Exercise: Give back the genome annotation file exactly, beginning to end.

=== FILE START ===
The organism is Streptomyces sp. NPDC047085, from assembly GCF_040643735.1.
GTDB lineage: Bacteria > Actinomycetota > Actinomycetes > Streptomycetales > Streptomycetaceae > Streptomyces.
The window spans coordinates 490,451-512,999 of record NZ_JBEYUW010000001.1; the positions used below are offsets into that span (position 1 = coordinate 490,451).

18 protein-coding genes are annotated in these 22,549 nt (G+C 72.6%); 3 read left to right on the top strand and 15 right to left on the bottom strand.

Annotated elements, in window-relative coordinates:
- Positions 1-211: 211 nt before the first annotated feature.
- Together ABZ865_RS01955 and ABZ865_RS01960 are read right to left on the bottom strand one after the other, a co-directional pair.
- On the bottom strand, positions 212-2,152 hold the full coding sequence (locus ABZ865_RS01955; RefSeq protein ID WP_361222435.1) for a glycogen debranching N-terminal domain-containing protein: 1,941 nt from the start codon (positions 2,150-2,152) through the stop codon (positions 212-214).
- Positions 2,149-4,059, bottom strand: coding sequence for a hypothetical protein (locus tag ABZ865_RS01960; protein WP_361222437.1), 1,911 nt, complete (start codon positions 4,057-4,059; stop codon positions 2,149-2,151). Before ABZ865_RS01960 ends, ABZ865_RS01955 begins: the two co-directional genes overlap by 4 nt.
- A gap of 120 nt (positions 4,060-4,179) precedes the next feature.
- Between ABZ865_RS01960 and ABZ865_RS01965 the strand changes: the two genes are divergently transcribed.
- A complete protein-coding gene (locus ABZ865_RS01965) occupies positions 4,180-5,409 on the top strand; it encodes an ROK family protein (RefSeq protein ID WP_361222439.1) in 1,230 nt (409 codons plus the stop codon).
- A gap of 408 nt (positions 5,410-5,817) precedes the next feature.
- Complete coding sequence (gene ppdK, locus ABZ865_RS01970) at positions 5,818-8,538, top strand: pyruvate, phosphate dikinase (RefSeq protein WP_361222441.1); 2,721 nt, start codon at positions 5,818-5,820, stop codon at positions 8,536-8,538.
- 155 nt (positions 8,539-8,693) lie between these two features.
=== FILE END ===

The organism is Streptomyces sp. NPDC047085, from assembly GCF_040643735.1.
GTDB lineage: Bacteria > Actinomycetota > Actinomycetes > Streptomycetales > Streptomycetaceae > Streptomyces.
The window spans coordinates 490,451-512,999 of record NZ_JBEYUW010000001.1; the positions used below are offsets into that span (position 1 = coordinate 490,451).

18 protein-coding genes are annotated in these 22,549 nt (G+C 72.6%); 3 read left to right on the top strand and 15 right to left on the bottom strand.

Annotated elements, in window-relative coordinates:
- Positions 1-211: 211 nt before the first annotated feature.
- Together ABZ865_RS01955 and ABZ865_RS01960 are read right to left on the bottom strand one after the other, a co-directional pair.
- On the bottom strand, positions 212-2,152 hold the full coding sequence (locus ABZ865_RS01955; RefSeq protein ID WP_361222435.1) for a glycogen debranching N-terminal domain-containing protein: 1,941 nt from the start codon (positions 2,150-2,152) through the stop codon (positions 212-214).
- Positions 2,149-4,059, bottom strand: coding sequence for a hypothetical protein (locus tag ABZ865_RS01960; protein WP_361222437.1), 1,911 nt, complete (start codon positions 4,057-4,059; stop codon positions 2,149-2,151). Before ABZ865_RS01960 ends, ABZ865_RS01955 begins: the two co-directional genes overlap by 4 nt.
- A gap of 120 nt (positions 4,060-4,179) precedes the next feature.
- Between ABZ865_RS01960 and ABZ865_RS01965 the strand changes: the two genes are divergently transcribed.
- A complete protein-coding gene (locus ABZ865_RS01965) occupies positions 4,180-5,409 on the top strand; it encodes an ROK family protein (RefSeq protein ID WP_361222439.1) in 1,230 nt (409 codons plus the stop codon).
- A gap of 408 nt (positions 5,410-5,817) precedes the next feature.
- Complete coding sequence (gene ppdK, locus ABZ865_RS01970) at positions 5,818-8,538, top strand: pyruvate, phosphate dikinase (RefSeq protein WP_361222441.1); 2,721 nt, start codon at positions 5,818-5,820, stop codon at positions 8,536-8,538.
- 155 nt (positions 8,539-8,693) lie between these two features.